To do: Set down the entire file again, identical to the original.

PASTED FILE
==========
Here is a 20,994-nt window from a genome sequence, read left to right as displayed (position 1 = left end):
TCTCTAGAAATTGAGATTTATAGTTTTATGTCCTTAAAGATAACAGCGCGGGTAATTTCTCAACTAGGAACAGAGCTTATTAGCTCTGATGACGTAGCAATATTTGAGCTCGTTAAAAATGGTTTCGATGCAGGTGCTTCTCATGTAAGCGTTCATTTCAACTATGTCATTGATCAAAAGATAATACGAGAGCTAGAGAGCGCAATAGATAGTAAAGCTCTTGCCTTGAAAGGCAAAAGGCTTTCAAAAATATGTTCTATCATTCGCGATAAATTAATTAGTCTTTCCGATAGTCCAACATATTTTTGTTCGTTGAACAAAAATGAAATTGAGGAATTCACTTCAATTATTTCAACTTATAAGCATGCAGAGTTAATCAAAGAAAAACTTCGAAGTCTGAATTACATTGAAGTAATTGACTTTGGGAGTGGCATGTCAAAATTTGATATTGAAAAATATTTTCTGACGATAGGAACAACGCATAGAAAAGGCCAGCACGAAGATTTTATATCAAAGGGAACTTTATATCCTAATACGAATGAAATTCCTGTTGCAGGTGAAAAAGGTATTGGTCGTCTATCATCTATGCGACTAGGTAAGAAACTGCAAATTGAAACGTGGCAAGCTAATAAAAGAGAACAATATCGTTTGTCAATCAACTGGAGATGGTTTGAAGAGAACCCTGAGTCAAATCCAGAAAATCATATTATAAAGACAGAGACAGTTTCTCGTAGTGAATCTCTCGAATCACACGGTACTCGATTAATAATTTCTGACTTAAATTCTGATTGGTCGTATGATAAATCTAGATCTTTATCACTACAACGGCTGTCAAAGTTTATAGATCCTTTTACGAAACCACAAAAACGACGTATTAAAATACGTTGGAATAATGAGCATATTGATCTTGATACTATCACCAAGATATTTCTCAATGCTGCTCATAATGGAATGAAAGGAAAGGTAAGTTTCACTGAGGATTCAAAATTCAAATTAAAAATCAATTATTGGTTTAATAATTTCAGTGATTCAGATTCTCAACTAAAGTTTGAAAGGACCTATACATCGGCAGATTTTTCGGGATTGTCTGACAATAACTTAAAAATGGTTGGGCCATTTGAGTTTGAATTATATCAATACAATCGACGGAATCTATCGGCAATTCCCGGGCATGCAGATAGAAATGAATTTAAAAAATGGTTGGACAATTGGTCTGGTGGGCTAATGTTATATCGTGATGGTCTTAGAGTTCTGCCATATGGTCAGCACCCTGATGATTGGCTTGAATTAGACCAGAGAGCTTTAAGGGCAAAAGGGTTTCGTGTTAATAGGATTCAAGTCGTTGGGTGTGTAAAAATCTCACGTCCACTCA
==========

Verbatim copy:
Here is a 20,994-nt window from a genome sequence, read left to right as displayed (position 1 = left end):
TCTCTAGAAATTGAGATTTATAGTTTTATGTCCTTAAAGATAACAGCGCGGGTAATTTCTCAACTAGGAACAGAGCTTATTAGCTCTGATGACGTAGCAATATTTGAGCTCGTTAAAAATGGTTTCGATGCAGGTGCTTCTCATGTAAGCGTTCATTTCAACTATGTCATTGATCAAAAGATAATACGAGAGCTAGAGAGCGCAATAGATAGTAAAGCTCTTGCCTTGAAAGGCAAAAGGCTTTCAAAAATATGTTCTATCATTCGCGATAAATTAATTAGTCTTTCCGATAGTCCAACATATTTTTGTTCGTTGAACAAAAATGAAATTGAGGAATTCACTTCAATTATTTCAACTTATAAGCATGCAGAGTTAATCAAAGAAAAACTTCGAAGTCTGAATTACATTGAAGTAATTGACTTTGGGAGTGGCATGTCAAAATTTGATATTGAAAAATATTTTCTGACGATAGGAACAACGCATAGAAAAGGCCAGCACGAAGATTTTATATCAAAGGGAACTTTATATCCTAATACGAATGAAATTCCTGTTGCAGGTGAAAAAGGTATTGGTCGTCTATCATCTATGCGACTAGGTAAGAAACTGCAAATTGAAACGTGGCAAGCTAATAAAAGAGAACAATATCGTTTGTCAATCAACTGGAGATGGTTTGAAGAGAACCCTGAGTCAAATCCAGAAAATCATATTATAAAGACAGAGACAGTTTCTCGTAGTGAATCTCTCGAATCACACGGTACTCGATTAATAATTTCTGACTTAAATTCTGATTGGTCGTATGATAAATCTAGATCTTTATCACTACAACGGCTGTCAAAGTTTATAGATCCTTTTACGAAACCACAAAAACGACGTATTAAAATACGTTGGAATAATGAGCATATTGATCTTGATACTATCACCAAGATATTTCTCAATGCTGCTCATAATGGAATGAAAGGAAAGGTAAGTTTCACTGAGGATTCAAAATTCAAATTAAAAATCAATTATTGGTTTAATAATTTCAGTGATTCAGATTCTCAACTAAAGTTTGAAAGGACCTATACATCGGCAGATTTTTCGGGATTGTCTGACAATAACTTAAAAATGGTTGGGCCATTTGAGTTTGAATTATATCAATACAATCGACGGAATCTATCGGCAATTCCCGGGCATGCAGATAGAAATGAATTTAAAAAATGGTTGGACAATTGGTCTGGTGGGCTAATGTTATATCGTGATGGTCTTAGAGTTCTGCCATATGGTCAGCACCCTGATGATTGGCTTGAATTAGACCAGAGAGCTTTAAGGGCAAAAGGGTTTCGTGTTAATAGGATTCAAGTCGTTGGGTGTGTAAAAATCTCACGTCCACTCA